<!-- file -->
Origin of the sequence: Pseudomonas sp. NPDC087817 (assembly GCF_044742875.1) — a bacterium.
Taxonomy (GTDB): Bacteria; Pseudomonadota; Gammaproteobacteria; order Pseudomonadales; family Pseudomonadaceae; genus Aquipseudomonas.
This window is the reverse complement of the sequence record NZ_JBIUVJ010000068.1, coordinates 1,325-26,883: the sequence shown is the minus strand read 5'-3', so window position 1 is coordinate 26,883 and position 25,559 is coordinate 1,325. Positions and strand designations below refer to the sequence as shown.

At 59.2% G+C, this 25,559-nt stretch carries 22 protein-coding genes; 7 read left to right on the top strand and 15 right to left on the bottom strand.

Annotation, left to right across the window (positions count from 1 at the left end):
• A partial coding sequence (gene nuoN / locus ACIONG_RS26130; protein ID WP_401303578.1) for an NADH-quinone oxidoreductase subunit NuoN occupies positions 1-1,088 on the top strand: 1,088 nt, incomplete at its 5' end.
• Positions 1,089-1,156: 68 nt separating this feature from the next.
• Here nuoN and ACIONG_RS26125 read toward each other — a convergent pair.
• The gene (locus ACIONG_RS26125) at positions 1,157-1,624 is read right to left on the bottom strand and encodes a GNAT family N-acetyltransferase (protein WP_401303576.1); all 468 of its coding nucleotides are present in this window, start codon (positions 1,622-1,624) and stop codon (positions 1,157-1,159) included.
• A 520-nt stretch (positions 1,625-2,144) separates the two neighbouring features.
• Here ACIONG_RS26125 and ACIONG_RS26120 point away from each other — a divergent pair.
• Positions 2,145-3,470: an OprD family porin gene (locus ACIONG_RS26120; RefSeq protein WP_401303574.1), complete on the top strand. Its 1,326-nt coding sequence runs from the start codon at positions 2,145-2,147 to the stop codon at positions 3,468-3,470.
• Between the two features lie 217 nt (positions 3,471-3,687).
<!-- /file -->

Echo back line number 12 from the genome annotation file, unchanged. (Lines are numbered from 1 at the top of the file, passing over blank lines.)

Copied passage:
• Positions 2,145-3,470: an OprD family porin gene (locus ACIONG_RS26120; RefSeq protein WP_401303574.1), complete on the top strand. Its 1,326-nt coding sequence runs from the start codon at positions 2,145-2,147 to the stop codon at positions 3,468-3,470.